sydney harbour

20 Best Suburbs in Sydney to Live

Sydney is renowned worldwide for its stunning natural harbour, iconic Opera House and beaches like Bondi. But beyond the famous tourist attractions, Australia’s biggest city offers a diverse array of suburbs that make it one of the most livable cities in the world. 

From trendy inner-city villages to laid-back oceanside communities, Sydney’s suburbs run the gamut – providing something for every lifestyle. Whether you’re a young professional seeking a happening cultural scene, a family prioritising great schools and outdoor spaces, or a retiree looking for a peaceful bayside retreat, Sydney has a neighbourhood to match.

This varied tapestry of suburbs is what gives the city its unique character and appeal as a place to live and work, not just visit. Strolling the streets, you’ll encounter historic worker’s cottages in tree lined enclaves, surf about to hit the waves at one of the many breathtaking beaches, or stumble upon buzzing restaurant strips and funky local markets.

In this guide, we explore 20 of Sydney’s standout suburbs that encompass the very best of what makes this metropolis so remarkably livable. From the sophisticated harborside precincts to up-and-coming hotspots, cosmopolitan melting pots to family-friendly havens, these are the neighbourhoods that should be on your radar when choosing where to put down roots in the Harbor City.


This iconic northern beaches suburb is situated on a peninsula, surrounded by incredible beaches like Manly Beach, Shelly Beach, and quiet coves. Known for its relaxed coastal lifestyle, Manly has a vibrant cafe culture along the Corso pedestrian mall, excellent surf breaks, and the scenic Manly to Spit Bridge coastal walk. Ferry services provide an easy 30-minute commute to the CBD. Family-friendly with top private and public schools.


One of Sydney’s most desirable and trendy inner-city suburbs, Paddington is renowned for its beautiful Victorian terrace houses, boutique fashion stores along Oxford Street, and buzzing cafe/restaurant scene. Tree-lined streets with ornate cast-iron lacework offer a village atmosphere despite being just 3km from the CBD. The Saturday Paddington Markets are a local institution. Attracts many young professionals and creatives.

Bondi Beach

World-famous for its spectacular sandy beach and surf breaks, Bondi is the heart of beach culture in Sydney. Campbell Parade is lined with trendy cafes, bars, shops, and the iconic Bondi Icebergs pool. The coastal walk from Bondi to Bronte is a must-do. Despite the touristy vibe, it’s a highly desirable residential area with a lively atmosphere and great amenities. Excellent transport links to the city.


An affluent harborside suburb on the lower North Shore known for its grand Federation homes, waterfront parks, and bushwalks. With several private schools, boutique shopping villages, and easy CBD access via ferry or bus, Mosman offers an enviable lifestyle for families. The Taronga Zoo is a major attraction. Balmoral Beach is a sheltered harbour beach popular with locals.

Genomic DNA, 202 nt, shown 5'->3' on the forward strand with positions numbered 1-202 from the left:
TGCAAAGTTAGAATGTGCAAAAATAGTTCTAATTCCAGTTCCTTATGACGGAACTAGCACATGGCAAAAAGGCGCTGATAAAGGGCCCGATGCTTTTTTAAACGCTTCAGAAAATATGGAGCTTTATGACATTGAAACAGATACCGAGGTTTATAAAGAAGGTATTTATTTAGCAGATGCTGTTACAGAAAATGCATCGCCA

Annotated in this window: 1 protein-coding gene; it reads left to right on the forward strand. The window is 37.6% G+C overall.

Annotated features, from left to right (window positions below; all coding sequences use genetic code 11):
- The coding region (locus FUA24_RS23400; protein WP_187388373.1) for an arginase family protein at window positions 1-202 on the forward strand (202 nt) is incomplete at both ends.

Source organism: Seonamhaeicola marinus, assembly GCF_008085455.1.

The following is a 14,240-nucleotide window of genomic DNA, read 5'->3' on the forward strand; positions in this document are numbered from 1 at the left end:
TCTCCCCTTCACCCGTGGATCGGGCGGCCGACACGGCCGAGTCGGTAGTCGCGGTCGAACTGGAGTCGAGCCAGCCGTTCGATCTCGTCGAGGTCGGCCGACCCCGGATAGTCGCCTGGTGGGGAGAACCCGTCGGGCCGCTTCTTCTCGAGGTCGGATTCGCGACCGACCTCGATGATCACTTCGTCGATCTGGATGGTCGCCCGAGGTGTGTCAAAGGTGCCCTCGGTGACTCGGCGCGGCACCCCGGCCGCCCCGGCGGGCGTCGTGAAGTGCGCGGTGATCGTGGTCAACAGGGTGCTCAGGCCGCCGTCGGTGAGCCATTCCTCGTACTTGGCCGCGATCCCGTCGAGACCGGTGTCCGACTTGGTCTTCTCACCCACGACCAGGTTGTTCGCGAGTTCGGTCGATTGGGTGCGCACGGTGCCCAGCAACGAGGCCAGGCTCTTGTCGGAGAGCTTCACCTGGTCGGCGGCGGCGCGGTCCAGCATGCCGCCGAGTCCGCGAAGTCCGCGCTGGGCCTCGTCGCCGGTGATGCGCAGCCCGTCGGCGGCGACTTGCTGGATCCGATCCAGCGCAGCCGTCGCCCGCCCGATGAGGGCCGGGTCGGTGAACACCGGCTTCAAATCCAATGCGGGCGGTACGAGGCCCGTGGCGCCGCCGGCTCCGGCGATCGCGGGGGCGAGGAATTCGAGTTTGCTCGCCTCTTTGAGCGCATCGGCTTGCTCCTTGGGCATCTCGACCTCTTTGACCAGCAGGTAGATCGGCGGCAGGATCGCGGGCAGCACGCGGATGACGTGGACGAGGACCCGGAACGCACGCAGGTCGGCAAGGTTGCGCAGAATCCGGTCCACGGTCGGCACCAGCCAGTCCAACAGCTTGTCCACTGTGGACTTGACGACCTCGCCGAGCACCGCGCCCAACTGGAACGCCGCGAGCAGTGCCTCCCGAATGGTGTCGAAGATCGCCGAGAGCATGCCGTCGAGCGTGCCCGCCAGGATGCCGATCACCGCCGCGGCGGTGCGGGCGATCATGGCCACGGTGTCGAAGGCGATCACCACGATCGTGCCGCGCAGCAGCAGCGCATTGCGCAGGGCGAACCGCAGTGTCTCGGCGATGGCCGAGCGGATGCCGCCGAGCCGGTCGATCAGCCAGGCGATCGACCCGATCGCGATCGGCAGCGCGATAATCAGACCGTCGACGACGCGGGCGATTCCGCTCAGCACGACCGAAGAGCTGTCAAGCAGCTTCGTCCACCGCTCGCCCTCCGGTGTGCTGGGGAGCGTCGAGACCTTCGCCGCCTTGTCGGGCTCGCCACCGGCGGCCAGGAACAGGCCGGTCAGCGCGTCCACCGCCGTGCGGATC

This sophisticated lower North Shore suburb hugs the harbour’s edge directly across from the Opera House and CBD skyline. Upscale Kirribilli is renowned for its multi-million dollar waterfront homes, elegant dining, and the iconic Kirribilli Markets held under the Harbour Bridge. With spectacular harbour views, easy city access, and a village-like feel, it’s one of Sydney’s most exclusive suburbs.


Tucked between the iconic suburbs of Bondi and Tamarama, Bronte is a little beachside gem that often gets overshadowed but offers a lovely village atmosphere. The jewel is undoubtedly Bronte Beach itself – a picture-perfect sandy bay with great surf, an ocean pool, and grassy areas perfect for picnicking.


A prestigious inner-west suburb with a maritime industrial past and rich colonial heritage. Balmain is famous for its beautifully preserved Victorian workers’ cottages, lively village atmosphere, harbourside parks, and thriving cafe/dining scene along Darling Street. With easy city access via ferry or bus, it offers a lovely laid-back lifestyle but limited housing stock drives high property prices.

Neutral Bay

An affluent lower North Shore suburb on the harbour known for its pretty tree-lined streets, cafes, village atmosphere and views of the city skyline. With harbourside parks and reserves plus popular weekend markets, Neutral Bay is very family-friendly but also offers good proximity to the CBD via bus or ferry. Real estate consists mainly of grand Federation homes on generous blocks.


A vital commercial centre on the Upper North Shore, Chatswood attracts visitors and residents with its massive Westfield shopping centre, dining options, entertainment district, and good transport links into the city. It’s a multicultural family suburb with quality public/private schools and parks, making it popular with Asian professionals and families. Housing ranges from apartments to Federation cottages.  


The heart of Sydney’s alternative, creative, and LGBTQI+ scene, quirky Newtown is an eclectic mix of vintage shops, street art, live music venues, bars, and restaurants lining King Street. University students are drawn to its edgy, bohemian vibe and relatively affordable housing. Despite being very urban, Newtown retains a strong community spirit with iconic pubs and neighbourhood hangouts.

Double Bay

One of Sydney’s most affluent and stylish suburbs, Double Bay is the home of haute couture shopping, waterfront fine dining, and designer boutiques along tree-lined Bay Street. This small but prestigious harborside enclave features elegant apartment buildings and some of Sydney’s most expensive real estate overlooking Sydney Harbour. It offers a cosmopolitan, indulgent lifestyle.